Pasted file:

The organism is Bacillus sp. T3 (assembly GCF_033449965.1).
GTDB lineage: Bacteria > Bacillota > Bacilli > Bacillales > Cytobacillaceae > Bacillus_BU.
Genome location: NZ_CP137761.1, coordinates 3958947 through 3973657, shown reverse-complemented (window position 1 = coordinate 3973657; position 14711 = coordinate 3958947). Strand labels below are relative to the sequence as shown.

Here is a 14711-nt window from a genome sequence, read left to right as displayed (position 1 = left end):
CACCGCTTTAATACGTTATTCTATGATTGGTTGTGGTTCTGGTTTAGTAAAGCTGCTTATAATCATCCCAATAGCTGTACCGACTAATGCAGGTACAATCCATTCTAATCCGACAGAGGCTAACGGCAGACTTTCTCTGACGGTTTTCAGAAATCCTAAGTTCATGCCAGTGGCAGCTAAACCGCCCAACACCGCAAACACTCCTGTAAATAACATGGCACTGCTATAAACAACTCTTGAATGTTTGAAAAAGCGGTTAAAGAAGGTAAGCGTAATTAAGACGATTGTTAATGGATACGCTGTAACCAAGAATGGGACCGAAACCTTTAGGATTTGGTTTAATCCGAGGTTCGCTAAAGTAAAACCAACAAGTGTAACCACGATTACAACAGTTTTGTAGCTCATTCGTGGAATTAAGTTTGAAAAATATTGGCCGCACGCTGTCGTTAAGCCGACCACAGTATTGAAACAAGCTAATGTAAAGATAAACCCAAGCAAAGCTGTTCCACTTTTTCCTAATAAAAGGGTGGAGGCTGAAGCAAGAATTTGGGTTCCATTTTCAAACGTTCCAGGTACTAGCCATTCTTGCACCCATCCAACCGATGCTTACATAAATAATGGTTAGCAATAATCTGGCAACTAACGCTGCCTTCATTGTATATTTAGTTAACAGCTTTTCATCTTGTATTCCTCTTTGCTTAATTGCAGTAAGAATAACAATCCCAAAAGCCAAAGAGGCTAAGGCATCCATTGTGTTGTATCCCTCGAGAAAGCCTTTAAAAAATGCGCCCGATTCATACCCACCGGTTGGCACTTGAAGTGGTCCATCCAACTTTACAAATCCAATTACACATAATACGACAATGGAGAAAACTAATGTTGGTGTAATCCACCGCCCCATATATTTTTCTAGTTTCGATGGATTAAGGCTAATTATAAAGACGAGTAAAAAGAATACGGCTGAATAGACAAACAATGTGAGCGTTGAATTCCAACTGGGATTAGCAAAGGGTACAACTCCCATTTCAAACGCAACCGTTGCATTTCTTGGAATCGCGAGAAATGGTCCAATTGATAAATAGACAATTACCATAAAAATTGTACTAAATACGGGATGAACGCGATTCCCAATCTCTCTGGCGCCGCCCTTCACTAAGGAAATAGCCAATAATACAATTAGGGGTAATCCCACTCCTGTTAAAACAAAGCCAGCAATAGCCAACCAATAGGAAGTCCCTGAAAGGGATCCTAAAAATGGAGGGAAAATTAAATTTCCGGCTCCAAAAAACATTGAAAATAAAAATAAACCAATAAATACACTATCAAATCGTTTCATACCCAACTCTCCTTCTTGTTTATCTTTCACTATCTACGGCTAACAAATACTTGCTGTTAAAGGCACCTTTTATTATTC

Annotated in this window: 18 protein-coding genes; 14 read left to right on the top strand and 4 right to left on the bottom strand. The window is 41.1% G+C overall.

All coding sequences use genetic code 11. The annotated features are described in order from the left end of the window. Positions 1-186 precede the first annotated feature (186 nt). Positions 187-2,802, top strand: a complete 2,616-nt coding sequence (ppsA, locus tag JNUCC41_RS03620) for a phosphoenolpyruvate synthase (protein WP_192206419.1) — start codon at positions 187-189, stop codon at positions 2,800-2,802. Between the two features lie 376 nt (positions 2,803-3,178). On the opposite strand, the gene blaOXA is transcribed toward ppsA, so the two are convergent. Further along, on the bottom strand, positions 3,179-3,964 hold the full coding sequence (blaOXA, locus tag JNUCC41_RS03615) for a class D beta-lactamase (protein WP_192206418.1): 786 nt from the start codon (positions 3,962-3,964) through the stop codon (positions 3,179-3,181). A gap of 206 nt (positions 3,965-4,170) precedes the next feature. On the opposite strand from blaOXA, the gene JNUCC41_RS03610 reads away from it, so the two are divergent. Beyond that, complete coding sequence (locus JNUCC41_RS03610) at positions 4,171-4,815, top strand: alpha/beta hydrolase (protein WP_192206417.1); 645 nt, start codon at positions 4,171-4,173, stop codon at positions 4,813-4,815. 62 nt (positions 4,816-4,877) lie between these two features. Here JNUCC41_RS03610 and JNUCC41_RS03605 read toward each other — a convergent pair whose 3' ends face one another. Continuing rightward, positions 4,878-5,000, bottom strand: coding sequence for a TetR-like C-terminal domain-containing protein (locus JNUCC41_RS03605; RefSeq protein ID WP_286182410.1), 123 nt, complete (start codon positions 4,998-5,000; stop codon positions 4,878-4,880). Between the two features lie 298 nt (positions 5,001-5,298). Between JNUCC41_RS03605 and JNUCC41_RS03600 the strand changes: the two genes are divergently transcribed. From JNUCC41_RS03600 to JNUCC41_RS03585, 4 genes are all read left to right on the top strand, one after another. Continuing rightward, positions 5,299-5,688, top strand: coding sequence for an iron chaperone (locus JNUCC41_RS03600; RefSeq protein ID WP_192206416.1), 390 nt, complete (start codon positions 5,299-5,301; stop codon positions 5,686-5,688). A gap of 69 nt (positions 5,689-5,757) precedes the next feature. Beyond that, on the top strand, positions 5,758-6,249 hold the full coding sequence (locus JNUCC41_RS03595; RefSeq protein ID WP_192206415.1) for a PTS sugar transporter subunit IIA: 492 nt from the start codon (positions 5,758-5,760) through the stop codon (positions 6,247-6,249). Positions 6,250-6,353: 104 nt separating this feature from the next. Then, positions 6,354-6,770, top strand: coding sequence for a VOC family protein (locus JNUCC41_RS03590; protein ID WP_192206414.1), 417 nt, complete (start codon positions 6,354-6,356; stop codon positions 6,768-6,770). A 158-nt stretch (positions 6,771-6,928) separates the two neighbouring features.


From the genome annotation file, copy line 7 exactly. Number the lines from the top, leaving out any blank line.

All coding sequences use genetic code 11. The annotated features are described in order from the left end of the window. Positions 1-186 precede the first annotated feature (186 nt). Positions 187-2,802, top strand: a complete 2,616-nt coding sequence (ppsA, locus tag JNUCC41_RS03620) for a phosphoenolpyruvate synthase (protein WP_192206419.1) — start codon at positions 187-189, stop codon at positions 2,800-2,802. Between the two features lie 376 nt (positions 2,803-3,178). On the opposite strand, the gene blaOXA is transcribed toward ppsA, so the two are convergent. Further along, on the bottom strand, positions 3,179-3,964 hold the full coding sequence (blaOXA, locus tag JNUCC41_RS03615) for a class D beta-lactamase (protein WP_192206418.1): 786 nt from the start codon (positions 3,962-3,964) through the stop codon (positions 3,179-3,181). A gap of 206 nt (positions 3,965-4,170) precedes the next feature. On the opposite strand from blaOXA, the gene JNUCC41_RS03610 reads away from it, so the two are divergent. Beyond that, complete coding sequence (locus JNUCC41_RS03610) at positions 4,171-4,815, top strand: alpha/beta hydrolase (protein WP_192206417.1); 645 nt, start codon at positions 4,171-4,173, stop codon at positions 4,813-4,815. 62 nt (positions 4,816-4,877) lie between these two features. Here JNUCC41_RS03610 and JNUCC41_RS03605 read toward each other — a convergent pair whose 3' ends face one another. Continuing rightward, positions 4,878-5,000, bottom strand: coding sequence for a TetR-like C-terminal domain-containing protein (locus JNUCC41_RS03605; RefSeq protein ID WP_286182410.1), 123 nt, complete (start codon positions 4,998-5,000; stop codon positions 4,878-4,880). Between the two features lie 298 nt (positions 5,001-5,298). Between JNUCC41_RS03605 and JNUCC41_RS03600 the strand changes: the two genes are divergently transcribed. From JNUCC41_RS03600 to JNUCC41_RS03585, 4 genes are all read left to right on the top strand, one after another. Continuing rightward, positions 5,299-5,688, top strand: coding sequence for an iron chaperone (locus JNUCC41_RS03600; RefSeq protein ID WP_192206416.1), 390 nt, complete (start codon positions 5,299-5,301; stop codon positions 5,686-5,688). A gap of 69 nt (positions 5,689-5,757) precedes the next feature. Beyond that, on the top strand, positions 5,758-6,249 hold the full coding sequence (locus JNUCC41_RS03595; RefSeq protein ID WP_192206415.1) for a PTS sugar transporter subunit IIA: 492 nt from the start codon (positions 5,758-5,760) through the stop codon (positions 6,247-6,249). Positions 6,250-6,353: 104 nt separating this feature from the next. Then, positions 6,354-6,770, top strand: coding sequence for a VOC family protein (locus JNUCC41_RS03590; protein ID WP_192206414.1), 417 nt, complete (start codon positions 6,354-6,356; stop codon positions 6,768-6,770). A 158-nt stretch (positions 6,771-6,928) separates the two neighbouring features.